“Springsteen on Broadway,” the Bruce Springsteen concert performance that on Saturday became the first Broadway production to reopen post-pandemic, was greeted with protests outside the theater from those who weren’t allowed in due to their vaccination status — or rather, lack thereof.
A small group of protesters gathered outside the St. James Theatre, shouting and holding signs that said “Unmasked, unvaxxed, unafraid,” “No vax passports,” and “Bruce Springsteen is for segregation on Broadway.”
The show requires audience members to show proof of being fully vaccinated with an approved vaccine from the CDC or WHO. With that info provided, no masks were required. Guests under 16 were one of two exceptions to the vaccination mandate, along with “those who need reasonable accommodations due to a disability or sincerely held religious belief.” That said, the latter group had to show proof of a negative COVID test and wear a mask.
Jujamcyn Theatres, the company that operates the St. James, stands by the decision, even after the protests.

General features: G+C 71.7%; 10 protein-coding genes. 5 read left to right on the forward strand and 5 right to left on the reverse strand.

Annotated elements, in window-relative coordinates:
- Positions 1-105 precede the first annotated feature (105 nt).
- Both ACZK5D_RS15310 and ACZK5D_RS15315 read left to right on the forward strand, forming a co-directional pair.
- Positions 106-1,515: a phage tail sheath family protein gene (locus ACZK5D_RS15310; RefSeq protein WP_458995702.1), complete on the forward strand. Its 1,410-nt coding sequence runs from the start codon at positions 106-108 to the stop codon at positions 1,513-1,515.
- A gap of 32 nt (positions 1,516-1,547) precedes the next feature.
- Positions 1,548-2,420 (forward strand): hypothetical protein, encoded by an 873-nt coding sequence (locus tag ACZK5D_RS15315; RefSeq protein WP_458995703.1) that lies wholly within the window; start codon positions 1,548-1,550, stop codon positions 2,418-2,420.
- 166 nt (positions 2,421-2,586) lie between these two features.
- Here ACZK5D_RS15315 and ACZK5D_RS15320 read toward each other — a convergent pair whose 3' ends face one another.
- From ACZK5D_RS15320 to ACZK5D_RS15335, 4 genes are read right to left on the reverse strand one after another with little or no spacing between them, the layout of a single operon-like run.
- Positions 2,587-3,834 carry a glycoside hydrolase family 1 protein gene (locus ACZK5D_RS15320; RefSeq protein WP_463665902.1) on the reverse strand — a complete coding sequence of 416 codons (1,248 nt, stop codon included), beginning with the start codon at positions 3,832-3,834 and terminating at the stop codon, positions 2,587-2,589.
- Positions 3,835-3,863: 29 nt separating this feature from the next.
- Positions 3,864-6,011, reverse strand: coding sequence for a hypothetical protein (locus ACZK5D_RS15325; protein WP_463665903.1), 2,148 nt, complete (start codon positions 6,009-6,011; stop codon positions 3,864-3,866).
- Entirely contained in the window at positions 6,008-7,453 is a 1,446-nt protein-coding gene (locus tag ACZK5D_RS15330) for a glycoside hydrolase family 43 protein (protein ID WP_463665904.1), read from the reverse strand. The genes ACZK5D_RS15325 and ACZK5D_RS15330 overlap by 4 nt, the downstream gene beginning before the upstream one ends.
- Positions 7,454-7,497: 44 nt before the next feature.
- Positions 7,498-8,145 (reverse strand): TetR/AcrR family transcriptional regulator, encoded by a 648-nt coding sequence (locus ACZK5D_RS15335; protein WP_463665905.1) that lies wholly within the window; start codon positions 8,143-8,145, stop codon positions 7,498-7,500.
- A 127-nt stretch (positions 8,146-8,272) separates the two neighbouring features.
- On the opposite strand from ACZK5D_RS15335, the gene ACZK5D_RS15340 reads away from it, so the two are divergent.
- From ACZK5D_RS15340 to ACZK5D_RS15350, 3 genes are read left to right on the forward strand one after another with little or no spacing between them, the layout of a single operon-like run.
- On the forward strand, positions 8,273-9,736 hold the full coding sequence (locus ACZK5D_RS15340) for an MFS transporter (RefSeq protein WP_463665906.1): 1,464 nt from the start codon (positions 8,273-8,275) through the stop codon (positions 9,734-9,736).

“One of the things we’ve learned this year is that the health of each of us depends on the actions of all of us,” Jordan Roth, President of Jujamcyn, tells TheWrap. “My health depends on you, and yours on me. That’s what it is to live in a community.”
“Springsteen on Broadway,” which is based on the rock singer’s 2016 autobiography “Born to Run,” features Springsteen narrating chapters of his life as well as performing on guitar and piano.
The show’s original run saw 236 sold-out performances, and scored Springsteen a Special Tony Award. The post-pandemic revival is set to have a limited run through September 4.
Proceeds from re-opening night will be donated to a group of local New York and New Jersey charities.